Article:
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3 states where teachers could go on strike next

Wednesday, May 2nd, 2018

As thousands of teachers in Arizona and Colorado mark their second day of walkouts Friday, there are also rumblings of possible strikes in other states, with educators throughout the country demanding more funding and higher pay.

Teachers in Arizona will brave 98-degree heat to march to the state Capitol for the second time this week. In Colorado, educators will also march to the state Capitol and they’re using their personal days to do so, leading roughly 30 school districts to close as a result. Only one school district in Colorado voted to officially go on strike, but they cannot take action until the state’s education agency decides by May 4 whether to try to broker a resolution with teachers.

Arizona Gov. Doug Ducey (R) announced a proposal earlier this month to raise teacher pay by 20 percent by 2020, but teachers have said that amount is insufficient. Ducey said on Wednesday that he won’t offer the educators anything more, according to the Arizona Daily Star. “And it’s time to move on,” he said.

Meanwhile, in Colorado, Republican lawmakers introduced a measure that would forbid public school teachers and unions from going on strike and threatening them with fines, jail time, and termination if they violate the terms. The measure has little chance of becoming law, but its introduction alone highlights the hostile environment in which teachers find themselves.

Following teacher actions in West VirginiaJersey CityOklahoma, and Kentucky in recent weeks, Colorado and Arizona have become the latest battlegrounds for education funding. But they likely won’t be the last. Louisiana, North Carolina, and Nevada are all experiencing disputes over education funding. As ThinkProgress’ Casey Quinlan previously reported, in most of these states, school funding is still far below what it was before the Great Recession of 2008.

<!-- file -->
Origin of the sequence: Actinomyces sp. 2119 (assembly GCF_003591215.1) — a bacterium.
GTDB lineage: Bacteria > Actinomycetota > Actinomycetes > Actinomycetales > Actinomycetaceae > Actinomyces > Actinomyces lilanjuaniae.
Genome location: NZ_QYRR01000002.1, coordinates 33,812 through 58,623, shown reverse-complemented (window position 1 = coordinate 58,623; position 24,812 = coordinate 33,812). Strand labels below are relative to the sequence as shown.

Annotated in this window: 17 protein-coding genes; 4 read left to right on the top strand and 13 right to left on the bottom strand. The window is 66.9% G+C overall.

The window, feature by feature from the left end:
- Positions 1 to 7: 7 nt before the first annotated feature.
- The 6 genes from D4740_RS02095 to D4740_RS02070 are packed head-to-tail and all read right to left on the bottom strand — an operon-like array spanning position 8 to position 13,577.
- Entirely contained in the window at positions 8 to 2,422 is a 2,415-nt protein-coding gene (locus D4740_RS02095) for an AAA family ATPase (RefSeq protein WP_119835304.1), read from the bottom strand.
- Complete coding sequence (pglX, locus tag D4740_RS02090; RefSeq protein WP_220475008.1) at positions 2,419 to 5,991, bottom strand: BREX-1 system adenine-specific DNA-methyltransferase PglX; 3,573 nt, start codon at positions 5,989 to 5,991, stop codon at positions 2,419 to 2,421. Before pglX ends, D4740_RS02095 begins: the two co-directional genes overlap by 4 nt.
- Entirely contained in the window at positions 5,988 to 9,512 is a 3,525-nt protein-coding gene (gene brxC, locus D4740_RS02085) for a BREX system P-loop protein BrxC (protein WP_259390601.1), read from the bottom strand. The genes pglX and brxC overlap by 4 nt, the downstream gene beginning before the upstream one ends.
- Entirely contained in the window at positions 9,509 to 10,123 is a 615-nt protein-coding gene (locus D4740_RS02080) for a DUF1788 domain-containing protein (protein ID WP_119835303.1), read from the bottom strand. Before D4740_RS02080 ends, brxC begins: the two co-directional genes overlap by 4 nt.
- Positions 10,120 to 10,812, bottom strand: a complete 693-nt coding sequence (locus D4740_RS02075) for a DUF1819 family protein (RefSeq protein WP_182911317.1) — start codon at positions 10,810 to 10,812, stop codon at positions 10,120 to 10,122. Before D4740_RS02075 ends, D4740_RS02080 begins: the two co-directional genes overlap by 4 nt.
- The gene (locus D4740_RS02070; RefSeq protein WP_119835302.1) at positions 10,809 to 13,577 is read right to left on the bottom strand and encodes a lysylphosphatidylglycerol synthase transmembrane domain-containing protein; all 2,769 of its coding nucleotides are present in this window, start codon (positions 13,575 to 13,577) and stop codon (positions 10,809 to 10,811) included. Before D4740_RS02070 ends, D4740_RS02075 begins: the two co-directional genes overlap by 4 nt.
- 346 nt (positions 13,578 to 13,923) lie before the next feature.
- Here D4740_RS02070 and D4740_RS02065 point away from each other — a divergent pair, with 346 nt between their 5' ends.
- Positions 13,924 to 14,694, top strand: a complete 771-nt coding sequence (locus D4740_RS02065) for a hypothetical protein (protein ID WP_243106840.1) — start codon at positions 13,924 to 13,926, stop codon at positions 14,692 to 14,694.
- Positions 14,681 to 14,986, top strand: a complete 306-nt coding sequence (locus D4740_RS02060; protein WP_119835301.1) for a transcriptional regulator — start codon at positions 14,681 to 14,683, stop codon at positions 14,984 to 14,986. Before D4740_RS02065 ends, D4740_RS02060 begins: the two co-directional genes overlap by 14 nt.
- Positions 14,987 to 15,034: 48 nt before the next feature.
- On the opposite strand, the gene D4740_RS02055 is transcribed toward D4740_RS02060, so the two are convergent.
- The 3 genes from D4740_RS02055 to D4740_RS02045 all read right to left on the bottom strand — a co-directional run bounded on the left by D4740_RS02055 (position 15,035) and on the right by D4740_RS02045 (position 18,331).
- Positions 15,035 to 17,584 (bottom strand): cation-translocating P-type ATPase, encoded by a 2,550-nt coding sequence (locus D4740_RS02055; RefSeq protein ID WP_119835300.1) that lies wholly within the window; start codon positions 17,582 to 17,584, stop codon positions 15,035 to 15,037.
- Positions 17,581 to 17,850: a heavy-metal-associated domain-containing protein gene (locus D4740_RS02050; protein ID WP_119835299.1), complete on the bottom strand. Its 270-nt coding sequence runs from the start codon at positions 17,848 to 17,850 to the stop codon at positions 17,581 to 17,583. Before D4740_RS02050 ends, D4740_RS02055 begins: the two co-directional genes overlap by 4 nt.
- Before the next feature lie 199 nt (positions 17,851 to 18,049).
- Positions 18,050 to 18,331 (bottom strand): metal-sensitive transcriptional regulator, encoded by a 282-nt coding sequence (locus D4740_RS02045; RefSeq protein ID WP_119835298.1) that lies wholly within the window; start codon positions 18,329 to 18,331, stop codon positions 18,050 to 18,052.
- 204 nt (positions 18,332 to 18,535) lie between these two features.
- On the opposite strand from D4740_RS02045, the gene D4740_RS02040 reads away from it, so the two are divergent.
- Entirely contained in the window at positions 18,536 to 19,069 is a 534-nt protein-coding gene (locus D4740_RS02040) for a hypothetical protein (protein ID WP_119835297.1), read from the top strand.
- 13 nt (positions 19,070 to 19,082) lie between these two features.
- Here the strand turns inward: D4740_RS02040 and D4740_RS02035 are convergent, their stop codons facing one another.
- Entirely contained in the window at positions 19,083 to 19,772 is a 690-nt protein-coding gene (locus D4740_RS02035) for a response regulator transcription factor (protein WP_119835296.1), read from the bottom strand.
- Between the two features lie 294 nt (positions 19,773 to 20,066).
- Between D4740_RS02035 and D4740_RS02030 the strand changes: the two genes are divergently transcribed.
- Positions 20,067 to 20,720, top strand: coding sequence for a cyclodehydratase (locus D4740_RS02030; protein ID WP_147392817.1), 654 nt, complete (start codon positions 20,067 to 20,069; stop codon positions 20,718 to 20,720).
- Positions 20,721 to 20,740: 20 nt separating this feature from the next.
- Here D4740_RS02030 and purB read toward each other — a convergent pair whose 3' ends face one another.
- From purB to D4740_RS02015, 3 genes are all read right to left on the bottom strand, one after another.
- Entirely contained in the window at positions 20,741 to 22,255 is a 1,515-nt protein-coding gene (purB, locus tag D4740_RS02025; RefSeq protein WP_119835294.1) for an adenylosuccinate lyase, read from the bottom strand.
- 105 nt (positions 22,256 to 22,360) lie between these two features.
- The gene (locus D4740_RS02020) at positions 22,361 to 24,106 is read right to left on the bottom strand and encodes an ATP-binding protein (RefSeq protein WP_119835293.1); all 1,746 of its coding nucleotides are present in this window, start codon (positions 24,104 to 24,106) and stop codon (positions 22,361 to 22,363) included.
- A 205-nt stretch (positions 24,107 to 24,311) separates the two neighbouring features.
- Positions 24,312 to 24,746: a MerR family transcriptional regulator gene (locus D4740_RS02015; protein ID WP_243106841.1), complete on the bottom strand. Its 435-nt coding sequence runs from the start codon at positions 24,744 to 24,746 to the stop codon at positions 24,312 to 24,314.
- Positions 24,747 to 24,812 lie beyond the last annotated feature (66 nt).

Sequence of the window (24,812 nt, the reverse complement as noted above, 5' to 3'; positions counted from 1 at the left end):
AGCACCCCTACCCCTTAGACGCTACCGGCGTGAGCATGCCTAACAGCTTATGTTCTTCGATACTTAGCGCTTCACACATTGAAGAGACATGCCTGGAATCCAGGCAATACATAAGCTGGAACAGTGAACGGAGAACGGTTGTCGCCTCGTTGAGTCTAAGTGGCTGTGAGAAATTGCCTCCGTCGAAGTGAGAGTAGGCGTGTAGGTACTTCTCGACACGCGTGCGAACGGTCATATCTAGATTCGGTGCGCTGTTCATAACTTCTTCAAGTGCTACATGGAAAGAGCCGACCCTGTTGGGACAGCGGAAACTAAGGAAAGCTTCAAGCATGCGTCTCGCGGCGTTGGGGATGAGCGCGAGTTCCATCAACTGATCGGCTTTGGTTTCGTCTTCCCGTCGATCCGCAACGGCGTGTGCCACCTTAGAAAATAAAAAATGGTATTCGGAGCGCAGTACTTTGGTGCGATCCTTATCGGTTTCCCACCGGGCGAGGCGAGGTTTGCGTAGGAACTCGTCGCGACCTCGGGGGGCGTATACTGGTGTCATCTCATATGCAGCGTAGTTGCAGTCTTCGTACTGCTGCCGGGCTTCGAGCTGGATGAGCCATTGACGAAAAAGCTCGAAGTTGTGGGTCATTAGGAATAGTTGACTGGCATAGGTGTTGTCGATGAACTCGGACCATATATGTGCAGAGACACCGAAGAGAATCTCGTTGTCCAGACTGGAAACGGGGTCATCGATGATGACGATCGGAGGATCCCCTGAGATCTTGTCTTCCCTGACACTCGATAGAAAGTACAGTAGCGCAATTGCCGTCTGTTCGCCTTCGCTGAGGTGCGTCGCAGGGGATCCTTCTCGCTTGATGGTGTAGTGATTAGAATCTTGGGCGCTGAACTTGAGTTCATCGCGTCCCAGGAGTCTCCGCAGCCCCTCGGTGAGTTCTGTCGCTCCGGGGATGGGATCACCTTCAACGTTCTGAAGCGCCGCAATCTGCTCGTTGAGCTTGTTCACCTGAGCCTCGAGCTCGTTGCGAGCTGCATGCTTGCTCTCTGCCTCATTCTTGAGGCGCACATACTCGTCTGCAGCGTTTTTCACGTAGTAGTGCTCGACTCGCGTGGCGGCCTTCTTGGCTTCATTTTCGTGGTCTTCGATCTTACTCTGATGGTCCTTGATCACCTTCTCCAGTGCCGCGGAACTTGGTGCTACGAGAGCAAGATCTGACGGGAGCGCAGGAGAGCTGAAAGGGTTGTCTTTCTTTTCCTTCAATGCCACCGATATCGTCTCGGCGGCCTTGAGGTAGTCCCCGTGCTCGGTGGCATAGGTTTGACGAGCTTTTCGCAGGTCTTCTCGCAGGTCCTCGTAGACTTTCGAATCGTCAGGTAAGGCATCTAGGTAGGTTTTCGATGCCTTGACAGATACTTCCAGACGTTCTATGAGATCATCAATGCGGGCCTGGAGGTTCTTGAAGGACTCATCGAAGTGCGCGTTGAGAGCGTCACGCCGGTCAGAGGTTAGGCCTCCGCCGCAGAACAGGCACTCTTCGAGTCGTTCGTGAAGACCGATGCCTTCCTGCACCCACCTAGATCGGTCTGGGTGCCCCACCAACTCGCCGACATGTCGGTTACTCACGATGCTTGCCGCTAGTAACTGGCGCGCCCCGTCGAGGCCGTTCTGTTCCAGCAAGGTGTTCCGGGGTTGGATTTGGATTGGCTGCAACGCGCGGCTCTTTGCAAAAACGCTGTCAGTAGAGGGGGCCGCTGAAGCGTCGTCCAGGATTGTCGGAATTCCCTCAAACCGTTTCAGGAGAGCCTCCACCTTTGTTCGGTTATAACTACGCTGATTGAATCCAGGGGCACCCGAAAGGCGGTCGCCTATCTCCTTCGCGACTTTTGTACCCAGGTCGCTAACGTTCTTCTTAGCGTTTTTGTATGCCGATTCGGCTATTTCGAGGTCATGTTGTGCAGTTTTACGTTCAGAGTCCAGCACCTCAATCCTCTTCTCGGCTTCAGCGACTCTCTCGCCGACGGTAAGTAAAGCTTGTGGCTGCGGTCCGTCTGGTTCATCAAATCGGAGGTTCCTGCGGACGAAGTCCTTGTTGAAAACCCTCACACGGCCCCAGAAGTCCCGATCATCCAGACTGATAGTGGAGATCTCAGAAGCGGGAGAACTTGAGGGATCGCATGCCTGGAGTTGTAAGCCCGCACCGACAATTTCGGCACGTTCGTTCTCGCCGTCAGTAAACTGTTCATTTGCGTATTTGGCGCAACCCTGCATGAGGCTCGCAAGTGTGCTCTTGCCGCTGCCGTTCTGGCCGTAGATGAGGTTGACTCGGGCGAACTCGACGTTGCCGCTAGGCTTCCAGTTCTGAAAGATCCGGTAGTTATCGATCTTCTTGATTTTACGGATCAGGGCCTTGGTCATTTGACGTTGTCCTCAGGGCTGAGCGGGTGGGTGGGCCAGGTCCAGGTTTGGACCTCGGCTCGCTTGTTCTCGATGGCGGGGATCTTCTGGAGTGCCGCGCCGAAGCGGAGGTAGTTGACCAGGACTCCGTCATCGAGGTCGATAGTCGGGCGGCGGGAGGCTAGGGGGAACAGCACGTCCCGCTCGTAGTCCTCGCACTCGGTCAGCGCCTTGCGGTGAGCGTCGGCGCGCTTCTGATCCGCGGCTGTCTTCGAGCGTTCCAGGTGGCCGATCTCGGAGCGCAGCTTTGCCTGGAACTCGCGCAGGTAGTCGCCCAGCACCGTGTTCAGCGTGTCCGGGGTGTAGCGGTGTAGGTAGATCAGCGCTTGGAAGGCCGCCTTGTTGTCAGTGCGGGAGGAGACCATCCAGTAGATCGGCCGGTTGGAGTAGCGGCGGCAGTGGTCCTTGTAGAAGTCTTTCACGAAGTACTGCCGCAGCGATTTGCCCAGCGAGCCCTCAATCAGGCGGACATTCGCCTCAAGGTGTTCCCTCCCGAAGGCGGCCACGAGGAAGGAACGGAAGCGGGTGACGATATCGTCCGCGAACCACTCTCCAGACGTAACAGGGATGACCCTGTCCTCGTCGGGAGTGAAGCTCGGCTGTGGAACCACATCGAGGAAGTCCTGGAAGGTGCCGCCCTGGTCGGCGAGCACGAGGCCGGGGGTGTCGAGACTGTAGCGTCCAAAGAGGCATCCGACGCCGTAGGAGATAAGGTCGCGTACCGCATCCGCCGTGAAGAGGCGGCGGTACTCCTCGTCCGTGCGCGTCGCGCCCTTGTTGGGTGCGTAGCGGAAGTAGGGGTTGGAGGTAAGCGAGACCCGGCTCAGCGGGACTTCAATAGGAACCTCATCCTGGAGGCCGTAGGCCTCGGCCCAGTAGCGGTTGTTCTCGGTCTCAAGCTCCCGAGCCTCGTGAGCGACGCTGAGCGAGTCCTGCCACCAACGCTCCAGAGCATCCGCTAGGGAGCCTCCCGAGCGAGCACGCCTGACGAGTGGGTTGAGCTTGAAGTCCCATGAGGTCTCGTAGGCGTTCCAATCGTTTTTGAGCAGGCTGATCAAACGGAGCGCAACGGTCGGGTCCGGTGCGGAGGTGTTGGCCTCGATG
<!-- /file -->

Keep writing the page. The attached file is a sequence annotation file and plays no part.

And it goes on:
Here’s a look at where walkouts and strikes could happen next:

North Carolina

Nearly 800 teachers in Durham have requested personal leave on May 16 to travel to the state legislature to call for higher school funding, pay raises, and reductions in class size, local NBC affiliate WRAL reported Thursday.

The Durham Association of Educators said they would request that the Durham Public Schools board cancel classes on that day.

A 2017 report by the Center on Budget and Policy Priorities (CBPP) listed North Carolina as one of seven states which, since the Great Recession, not only cut general funding — which supports elementary and secondary schools — but also enacted income tax rate cuts costing the state $3.5 billion a year, making it “nearly impossible for North Carolina to restore these education cuts, let alone make new investments.”

Today, North Carolina ranks 40th in the country when it comes to education funding, 43rd when it comes to per-pupil funding, and 35th when it comes to teacher salaries, with average pay only recently breaking the $50,000 mark long promisedby state lawmakers.

Louisiana

The Louisiana Federation of Teachers is currently surveying its teachers to determine their willingness to go on strike to win “significant pay raises.” The results of the survey are expected to be released next month, but many educators have already expressed frustration over their salaries, which ranks as one of the lowest in the country.

According to the CBPP, per-pupil funding in Louisiana dropped more than 12 percent from 2008 to 2015. Like North Carolina and other states, tax cuts are largely to blame. Former Louisiana Gov. Bobby Jindal (R) cut income taxes and increased corporate tax breaks, leading state revenue to drop dramatically.

The state consistently ranks last in the country when it comes to quality of public education.

Nevada

Talks of rallying in Nevada have started gaining traction, with at least one school district calling on lawmakers to find a solution to the school’s poor funding and low salaries.

While strikes are illegal in Nevada, teachers at the Clark County School District in Las Vegas were frustrated during a press conference Thursday, asking state officials to use extra funding from the state’s recreational marijuana tax to fund higher wages. Currently, that money goes to the state’s “rainy day” fund, and not to the schools.